The life of Anna Walling, an advocate of socialism and the cause of labor, was molded by three prominent socialists: Jack London, William English Walling, and Leonard Abbot. The Anna Strunsky Walling Papers are most significant for understanding Walling's relationships with these three men and for the picture of the radical, bohemian circle of friends that surrounded them in San Francisco, New York, England, and Russia.
A Russian immigrant, Walling graduated from Stanford in 1900 where she joined the Socialist Labor Party. With ambitions of becoming a writer, Walling at the turn of the century moved in a circle of San Francisco writers and authors that included Jack London. She developed a passionate friendship with London and coauthored a book with him, The Kempton-Wace Letters. She married William English Walling, prominent Socialist party member and a founder of the National Association for the Advancement of Colored People (NAACP). She and English traveled together to Russia to witness the expected revolution and Civil War. The collection includes material relating to their travels to Russia where they met with leading revolutionary figures, including Lenin and Gorky. When the marriage ended in 1932, Anna Walling turned to Leonard Abbot, known as the "gentle socialist." Though the two were together for nearly twenty years, they never legally married.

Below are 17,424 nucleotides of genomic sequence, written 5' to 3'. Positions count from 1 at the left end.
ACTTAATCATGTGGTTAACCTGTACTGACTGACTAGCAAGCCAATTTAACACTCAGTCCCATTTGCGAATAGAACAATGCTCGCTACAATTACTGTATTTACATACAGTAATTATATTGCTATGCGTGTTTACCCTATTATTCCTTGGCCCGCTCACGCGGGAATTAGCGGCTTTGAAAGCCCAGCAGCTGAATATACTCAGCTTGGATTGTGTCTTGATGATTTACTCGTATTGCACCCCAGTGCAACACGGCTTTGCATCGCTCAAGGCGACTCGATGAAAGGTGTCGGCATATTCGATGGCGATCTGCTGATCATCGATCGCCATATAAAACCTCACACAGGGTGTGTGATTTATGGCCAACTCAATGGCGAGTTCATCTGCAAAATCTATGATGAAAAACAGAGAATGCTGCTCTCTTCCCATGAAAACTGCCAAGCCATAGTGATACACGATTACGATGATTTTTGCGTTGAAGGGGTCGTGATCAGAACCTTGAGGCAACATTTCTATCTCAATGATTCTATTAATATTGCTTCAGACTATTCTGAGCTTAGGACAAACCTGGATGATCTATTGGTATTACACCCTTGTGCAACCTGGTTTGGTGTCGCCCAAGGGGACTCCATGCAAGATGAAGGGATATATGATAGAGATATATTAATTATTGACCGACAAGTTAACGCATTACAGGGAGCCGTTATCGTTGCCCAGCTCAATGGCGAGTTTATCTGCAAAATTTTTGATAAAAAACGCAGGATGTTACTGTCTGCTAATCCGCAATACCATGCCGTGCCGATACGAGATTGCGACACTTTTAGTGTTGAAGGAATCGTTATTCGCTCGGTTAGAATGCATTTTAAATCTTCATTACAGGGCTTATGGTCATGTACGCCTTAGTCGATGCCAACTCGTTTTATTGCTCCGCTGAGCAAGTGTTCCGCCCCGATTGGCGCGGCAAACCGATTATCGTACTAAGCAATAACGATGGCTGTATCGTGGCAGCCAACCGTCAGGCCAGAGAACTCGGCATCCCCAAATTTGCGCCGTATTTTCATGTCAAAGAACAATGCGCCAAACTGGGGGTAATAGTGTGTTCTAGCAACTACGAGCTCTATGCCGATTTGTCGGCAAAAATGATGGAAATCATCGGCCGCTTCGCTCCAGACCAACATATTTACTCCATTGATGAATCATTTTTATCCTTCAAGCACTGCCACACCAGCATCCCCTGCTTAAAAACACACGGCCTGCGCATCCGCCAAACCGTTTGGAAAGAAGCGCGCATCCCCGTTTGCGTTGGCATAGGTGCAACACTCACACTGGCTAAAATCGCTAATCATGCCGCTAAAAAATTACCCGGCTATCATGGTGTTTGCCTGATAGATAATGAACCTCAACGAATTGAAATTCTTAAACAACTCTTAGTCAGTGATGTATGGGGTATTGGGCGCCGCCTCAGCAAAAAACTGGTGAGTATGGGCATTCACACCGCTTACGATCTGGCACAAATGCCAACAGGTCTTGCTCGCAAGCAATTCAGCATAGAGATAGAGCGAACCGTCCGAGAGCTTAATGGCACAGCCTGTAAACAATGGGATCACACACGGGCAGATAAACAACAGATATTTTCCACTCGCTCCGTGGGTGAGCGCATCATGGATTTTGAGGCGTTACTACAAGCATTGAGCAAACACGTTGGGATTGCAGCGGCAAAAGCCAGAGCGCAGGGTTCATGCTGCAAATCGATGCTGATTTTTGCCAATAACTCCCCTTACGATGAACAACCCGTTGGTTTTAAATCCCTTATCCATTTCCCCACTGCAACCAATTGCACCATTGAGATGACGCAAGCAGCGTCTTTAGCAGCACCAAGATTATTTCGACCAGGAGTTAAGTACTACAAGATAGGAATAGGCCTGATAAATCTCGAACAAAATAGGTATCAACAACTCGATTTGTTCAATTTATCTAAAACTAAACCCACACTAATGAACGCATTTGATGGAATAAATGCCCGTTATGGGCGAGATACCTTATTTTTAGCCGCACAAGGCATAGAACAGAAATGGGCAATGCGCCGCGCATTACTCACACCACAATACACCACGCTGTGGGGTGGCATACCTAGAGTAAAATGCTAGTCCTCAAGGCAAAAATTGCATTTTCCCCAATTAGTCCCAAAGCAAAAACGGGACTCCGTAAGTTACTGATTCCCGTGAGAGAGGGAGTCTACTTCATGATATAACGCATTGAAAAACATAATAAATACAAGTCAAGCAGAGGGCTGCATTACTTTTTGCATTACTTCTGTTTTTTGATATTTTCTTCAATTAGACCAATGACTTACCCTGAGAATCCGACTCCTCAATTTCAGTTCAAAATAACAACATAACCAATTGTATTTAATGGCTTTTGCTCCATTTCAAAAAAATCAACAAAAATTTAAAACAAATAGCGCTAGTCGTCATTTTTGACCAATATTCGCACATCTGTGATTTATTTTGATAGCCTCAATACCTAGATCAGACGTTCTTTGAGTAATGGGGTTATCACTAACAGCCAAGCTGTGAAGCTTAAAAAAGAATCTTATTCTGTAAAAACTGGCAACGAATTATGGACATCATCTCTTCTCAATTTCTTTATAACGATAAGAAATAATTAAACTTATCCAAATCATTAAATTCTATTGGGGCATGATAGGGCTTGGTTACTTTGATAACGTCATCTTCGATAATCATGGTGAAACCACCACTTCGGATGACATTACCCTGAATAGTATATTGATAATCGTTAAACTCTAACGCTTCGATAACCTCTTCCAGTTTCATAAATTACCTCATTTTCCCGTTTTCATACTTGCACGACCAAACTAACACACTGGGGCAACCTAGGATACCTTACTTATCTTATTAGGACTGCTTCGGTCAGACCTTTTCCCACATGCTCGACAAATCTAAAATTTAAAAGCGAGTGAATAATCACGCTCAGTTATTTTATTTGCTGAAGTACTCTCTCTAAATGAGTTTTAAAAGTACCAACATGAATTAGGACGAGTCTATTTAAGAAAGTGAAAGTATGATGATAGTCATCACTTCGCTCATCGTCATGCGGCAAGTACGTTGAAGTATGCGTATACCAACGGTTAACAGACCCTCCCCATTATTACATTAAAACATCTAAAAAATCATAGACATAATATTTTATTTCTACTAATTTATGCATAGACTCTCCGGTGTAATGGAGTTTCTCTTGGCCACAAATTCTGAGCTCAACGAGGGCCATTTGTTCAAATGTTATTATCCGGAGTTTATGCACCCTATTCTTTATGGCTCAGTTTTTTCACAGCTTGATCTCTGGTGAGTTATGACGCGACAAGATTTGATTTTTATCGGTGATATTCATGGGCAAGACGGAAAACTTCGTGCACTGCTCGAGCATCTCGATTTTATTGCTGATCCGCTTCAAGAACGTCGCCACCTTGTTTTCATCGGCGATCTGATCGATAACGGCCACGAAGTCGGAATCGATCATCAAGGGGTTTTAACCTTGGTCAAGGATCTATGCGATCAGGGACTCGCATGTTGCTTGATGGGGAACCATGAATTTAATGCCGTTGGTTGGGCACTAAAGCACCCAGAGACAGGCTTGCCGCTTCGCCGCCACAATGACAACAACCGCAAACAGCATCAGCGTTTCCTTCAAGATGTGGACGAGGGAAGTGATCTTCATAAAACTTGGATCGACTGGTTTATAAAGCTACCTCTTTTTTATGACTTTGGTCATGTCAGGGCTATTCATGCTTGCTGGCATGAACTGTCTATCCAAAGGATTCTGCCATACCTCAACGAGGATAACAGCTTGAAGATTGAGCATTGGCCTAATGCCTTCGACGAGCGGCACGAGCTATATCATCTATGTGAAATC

An excellent resource for the study of U.S. social and intellectual history, women's history and radical history, the papers are divided into two series:
I. Correspondence of Anna Walling: prominent correspondents include Charlotte Perkins Gliman, Emma Goldman, and Selig Perlman.
II. Correspondence of Others: includes correspondence of William English Walling, other family members and Leonard Abbott.
Number of reels: 20